One-to-one support for breastfeeding
Midwives, health visitors and local trained volunteer mothers (peer supporters) are there to help you get breastfeeding off to a good start. They can give you lots of information and support just when you need it.
If you need to speak to someone between midwife or health visitor appointments, you should find their contact details in your baby’s red book. Ask your midwife or health visitor to show you the page when you first get it.
You could also go to your local drop-in baby clinic to see a health visitor face to face.
Breastfeeding helplines and websites
- National Breastfeeding Helpline – 0300 100 0212
- Association of Breastfeeding Mothers – 0300 330 5453
- La Leche League – 0345 120 2918
- National Childbirth Trust (NCT) – 0300 330 0700
- The Breastfeeding Companion is a a video based resources designed to support every mother and her baby in making breastfeeding a comfortable and enjoyable experience.
- Bliss is a special care baby charity that provides vital support and care to premature and sick babies across the UK.
- The Breastfeeding Network provides breastfeeding support and information.
- La Leche League offers mother-to-mother support with breastfeeding.
- The Lactation Consultants of Great Britain can help you find a lactation consultant near you.
- The Twins and Multiple Births Association (TAMBA) has information about feeding twins and triplets.
- The National Childbirth Trust (NCT) is a charity that provides information and support on all aspects of pregnancy, birth and early parenthood, including breastfeeding.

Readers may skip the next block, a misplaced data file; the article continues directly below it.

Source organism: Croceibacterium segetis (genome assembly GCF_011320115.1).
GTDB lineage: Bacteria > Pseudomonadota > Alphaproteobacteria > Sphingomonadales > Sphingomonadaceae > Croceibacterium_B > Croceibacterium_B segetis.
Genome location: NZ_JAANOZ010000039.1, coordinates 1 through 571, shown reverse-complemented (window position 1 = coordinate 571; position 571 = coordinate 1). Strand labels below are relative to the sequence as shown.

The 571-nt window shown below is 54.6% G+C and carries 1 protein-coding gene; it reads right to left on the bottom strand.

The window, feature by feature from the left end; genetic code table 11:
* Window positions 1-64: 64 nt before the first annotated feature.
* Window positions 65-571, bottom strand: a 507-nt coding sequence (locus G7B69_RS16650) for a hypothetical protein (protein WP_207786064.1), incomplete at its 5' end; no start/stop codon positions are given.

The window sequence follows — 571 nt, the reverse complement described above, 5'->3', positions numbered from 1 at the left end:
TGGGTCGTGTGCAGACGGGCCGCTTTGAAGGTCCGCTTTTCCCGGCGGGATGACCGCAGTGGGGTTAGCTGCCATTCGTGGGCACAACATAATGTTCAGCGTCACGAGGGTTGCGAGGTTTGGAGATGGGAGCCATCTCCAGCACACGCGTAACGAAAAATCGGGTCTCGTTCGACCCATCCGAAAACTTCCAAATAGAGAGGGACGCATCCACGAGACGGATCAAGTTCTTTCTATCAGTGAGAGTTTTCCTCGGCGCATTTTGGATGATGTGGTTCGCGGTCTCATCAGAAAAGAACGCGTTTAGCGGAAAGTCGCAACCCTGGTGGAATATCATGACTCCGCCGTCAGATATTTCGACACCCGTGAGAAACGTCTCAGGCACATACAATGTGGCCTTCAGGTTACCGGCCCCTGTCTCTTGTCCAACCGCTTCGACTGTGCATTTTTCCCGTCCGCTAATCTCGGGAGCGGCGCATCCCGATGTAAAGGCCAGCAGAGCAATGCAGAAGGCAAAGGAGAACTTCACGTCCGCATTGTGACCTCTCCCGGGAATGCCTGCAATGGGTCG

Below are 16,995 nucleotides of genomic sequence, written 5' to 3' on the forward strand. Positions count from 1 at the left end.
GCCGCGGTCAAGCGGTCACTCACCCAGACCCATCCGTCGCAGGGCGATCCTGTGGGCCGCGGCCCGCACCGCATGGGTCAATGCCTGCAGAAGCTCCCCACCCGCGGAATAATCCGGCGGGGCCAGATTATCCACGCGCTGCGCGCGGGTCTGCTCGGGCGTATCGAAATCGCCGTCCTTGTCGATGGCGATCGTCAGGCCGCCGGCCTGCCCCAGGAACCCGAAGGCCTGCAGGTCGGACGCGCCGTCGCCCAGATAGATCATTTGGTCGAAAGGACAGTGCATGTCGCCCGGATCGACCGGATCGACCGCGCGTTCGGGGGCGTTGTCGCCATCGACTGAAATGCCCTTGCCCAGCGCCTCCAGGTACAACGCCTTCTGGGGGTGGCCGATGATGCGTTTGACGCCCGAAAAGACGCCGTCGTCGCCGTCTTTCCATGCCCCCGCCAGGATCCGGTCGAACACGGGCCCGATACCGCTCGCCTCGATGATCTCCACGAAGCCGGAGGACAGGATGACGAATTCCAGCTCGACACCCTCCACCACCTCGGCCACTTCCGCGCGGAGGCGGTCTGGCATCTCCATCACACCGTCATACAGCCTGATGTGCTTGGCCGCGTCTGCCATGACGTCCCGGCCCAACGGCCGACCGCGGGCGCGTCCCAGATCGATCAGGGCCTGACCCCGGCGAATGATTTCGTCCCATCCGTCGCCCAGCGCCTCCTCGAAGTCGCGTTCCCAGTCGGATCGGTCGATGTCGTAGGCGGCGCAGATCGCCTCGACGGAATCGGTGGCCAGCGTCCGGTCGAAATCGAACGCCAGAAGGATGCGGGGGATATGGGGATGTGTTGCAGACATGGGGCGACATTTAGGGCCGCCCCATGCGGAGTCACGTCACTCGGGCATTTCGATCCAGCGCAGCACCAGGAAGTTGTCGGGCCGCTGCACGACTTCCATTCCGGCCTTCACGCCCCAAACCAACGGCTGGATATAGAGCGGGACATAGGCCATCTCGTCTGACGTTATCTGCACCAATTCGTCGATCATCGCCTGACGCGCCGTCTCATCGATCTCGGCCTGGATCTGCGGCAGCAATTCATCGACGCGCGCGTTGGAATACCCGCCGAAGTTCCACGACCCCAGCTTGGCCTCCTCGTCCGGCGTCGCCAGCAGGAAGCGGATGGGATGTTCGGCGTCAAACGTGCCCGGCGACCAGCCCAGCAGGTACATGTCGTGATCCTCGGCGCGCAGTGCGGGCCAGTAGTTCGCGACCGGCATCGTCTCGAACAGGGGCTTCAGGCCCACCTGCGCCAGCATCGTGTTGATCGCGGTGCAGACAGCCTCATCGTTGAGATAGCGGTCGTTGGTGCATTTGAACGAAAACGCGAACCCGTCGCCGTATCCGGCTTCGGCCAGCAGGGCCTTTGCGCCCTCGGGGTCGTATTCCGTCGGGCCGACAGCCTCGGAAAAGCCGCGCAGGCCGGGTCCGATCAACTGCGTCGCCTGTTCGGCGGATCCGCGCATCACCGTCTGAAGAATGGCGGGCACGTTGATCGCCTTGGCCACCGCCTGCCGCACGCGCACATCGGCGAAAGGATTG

- The UK Association for Milk Banking has information about using donated breast milk if your baby is premature or ill, and how to donate breast milk.
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How partners can support breastfeeding
Women are much more likely to breastfeed for longer when they have their partner’s support. Practical ways dads and partners can help with breastfeeding include:
Go to antenatal or breastfeeding sessions. Some sessions are organised especially for dads. Ask your midwife or at your local Children’s Centre for further details.
Give emotional and practical support. Try to make time for each other when you can. Do little things to make each other feel cared for and included.
Arrange paternity leave. Talk to your employer about paternity leave early on so you can plan how this best suits your family needs.
Make her life easier. For example, bring her dinner if the baby wants to feed at the same time, bring her a cup of tea and a magazine, or perhaps arrange for family or friends to keep her company while you’re at work.
Do your bit around the home. Then your partner can focus on caring for your baby and getting breastfeeding off to a good start.
Provide some stress relief. If you already have young children, take the stress away from mum by keeping them entertained while she feeds the baby.
Get involved in your baby’s care. Giving your baby their bath, changing nappies and being part of getting ready for bed are great ways of getting close to your baby.
Give your baby a bottle of breast milk. After a few weeks, if your partner begins to express her breast milk, you could give your baby a bottle of breastmilk.
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